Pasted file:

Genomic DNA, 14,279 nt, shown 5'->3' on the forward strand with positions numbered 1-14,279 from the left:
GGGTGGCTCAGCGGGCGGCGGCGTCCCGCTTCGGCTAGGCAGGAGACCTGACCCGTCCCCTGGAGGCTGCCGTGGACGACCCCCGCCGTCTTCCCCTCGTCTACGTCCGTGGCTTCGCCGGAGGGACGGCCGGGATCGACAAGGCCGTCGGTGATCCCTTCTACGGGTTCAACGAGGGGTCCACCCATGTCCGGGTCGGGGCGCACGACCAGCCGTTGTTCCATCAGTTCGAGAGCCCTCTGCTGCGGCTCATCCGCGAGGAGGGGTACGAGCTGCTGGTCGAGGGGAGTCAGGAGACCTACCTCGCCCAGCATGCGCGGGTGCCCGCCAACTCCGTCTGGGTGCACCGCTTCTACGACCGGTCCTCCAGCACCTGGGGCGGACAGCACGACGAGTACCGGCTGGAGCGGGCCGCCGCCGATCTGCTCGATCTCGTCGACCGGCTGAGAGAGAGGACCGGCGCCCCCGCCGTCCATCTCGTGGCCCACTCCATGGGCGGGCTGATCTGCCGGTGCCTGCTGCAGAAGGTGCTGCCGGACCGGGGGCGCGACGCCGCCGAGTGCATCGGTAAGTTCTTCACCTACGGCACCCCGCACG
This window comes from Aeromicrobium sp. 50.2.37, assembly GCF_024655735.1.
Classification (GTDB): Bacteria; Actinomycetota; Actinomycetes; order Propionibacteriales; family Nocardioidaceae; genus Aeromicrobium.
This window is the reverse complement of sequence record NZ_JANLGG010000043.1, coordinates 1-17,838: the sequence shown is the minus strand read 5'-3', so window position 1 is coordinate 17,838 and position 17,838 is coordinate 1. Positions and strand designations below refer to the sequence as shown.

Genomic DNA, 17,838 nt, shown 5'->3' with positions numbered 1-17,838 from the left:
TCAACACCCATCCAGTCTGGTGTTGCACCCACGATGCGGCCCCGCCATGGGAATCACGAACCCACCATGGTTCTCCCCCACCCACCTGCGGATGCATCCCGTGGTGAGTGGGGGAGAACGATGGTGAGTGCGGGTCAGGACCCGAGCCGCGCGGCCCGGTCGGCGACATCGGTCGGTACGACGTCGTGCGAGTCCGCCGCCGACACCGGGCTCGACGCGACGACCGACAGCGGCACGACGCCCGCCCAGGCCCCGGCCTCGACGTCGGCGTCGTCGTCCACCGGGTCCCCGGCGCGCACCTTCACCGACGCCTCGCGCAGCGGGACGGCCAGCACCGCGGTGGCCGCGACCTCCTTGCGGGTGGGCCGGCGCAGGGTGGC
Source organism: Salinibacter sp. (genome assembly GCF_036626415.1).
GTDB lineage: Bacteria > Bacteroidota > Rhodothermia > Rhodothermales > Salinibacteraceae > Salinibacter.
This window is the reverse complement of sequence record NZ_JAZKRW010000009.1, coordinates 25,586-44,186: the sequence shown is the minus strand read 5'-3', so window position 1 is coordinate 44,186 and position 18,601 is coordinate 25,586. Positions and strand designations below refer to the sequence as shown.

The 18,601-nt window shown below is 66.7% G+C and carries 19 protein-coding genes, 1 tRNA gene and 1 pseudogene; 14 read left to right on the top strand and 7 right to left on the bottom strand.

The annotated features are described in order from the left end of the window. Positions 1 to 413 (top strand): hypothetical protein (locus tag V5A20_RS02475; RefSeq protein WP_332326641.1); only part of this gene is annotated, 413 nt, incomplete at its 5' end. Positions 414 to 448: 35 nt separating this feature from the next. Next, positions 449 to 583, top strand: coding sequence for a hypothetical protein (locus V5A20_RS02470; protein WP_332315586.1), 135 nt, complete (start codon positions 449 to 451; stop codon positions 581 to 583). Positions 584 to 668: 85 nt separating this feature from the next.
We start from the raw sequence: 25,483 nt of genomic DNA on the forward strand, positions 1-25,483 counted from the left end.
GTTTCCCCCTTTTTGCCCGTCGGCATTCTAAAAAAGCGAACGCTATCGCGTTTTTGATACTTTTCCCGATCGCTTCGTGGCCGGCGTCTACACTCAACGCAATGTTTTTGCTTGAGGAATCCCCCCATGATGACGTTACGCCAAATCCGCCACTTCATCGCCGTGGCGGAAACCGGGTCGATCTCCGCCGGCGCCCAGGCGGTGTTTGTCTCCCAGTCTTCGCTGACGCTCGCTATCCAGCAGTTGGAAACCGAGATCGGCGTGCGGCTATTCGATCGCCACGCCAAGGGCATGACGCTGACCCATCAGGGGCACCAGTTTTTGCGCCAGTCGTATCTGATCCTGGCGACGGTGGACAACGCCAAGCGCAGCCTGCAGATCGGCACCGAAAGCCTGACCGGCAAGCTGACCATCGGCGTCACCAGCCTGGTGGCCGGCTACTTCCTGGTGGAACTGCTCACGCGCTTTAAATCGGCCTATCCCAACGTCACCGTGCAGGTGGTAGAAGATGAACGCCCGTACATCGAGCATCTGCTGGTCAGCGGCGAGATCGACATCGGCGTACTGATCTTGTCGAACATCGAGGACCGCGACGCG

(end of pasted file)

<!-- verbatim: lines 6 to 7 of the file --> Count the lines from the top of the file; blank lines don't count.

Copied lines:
Genomic DNA, 17,838 nt, shown 5'->3' with positions numbered 1-17,838 from the left:
TCAACACCCATCCAGTCTGGTGTTGCACCCACGATGCGGCCCCGCCATGGGAATCACGAACCCACCATGGTTCTCCCCCACCCACCTGCGGATGCATCCCGTGGTGAGTGGGGGAGAACGATGGTGAGTGCGGGTCAGGACCCGAGCCGCGCGGCCCGGTCGGCGACATCGGTCGGTACGACGTCGTGCGAGTCCGCCGCCGACACCGGGCTCGACGCGACGACCGACAGCGGCACGACGCCCGCCCAGGCCCCGGCCTCGACGTCGGCGTCGTCGTCCACCGGGTCCCCGGCGCGCACCTTCACCGACGCCTCGCGCAGCGGGACGGCCAGCACCGCGGTGGCCGCGACCTCCTTGCGGGTGGGCCGGCGCAGGGTGGC